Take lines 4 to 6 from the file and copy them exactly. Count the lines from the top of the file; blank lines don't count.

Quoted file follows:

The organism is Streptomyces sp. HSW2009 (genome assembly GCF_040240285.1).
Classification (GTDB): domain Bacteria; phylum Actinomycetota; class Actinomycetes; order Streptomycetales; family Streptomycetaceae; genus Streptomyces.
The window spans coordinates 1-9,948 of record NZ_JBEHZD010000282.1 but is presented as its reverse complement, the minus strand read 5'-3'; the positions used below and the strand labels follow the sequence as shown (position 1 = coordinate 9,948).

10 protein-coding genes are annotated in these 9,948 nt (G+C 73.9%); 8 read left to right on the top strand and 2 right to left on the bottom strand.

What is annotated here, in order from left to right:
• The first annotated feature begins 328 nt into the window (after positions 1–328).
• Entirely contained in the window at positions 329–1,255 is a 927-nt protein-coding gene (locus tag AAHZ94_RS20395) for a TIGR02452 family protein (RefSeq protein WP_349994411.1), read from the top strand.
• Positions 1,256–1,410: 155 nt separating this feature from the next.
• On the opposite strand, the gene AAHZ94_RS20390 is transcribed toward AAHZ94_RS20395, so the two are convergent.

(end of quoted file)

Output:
10 protein-coding genes are annotated in these 9,948 nt (G+C 73.9%); 8 read left to right on the top strand and 2 right to left on the bottom strand.

What is annotated here, in order from left to right:
• The first annotated feature begins 328 nt into the window (after positions 1–328).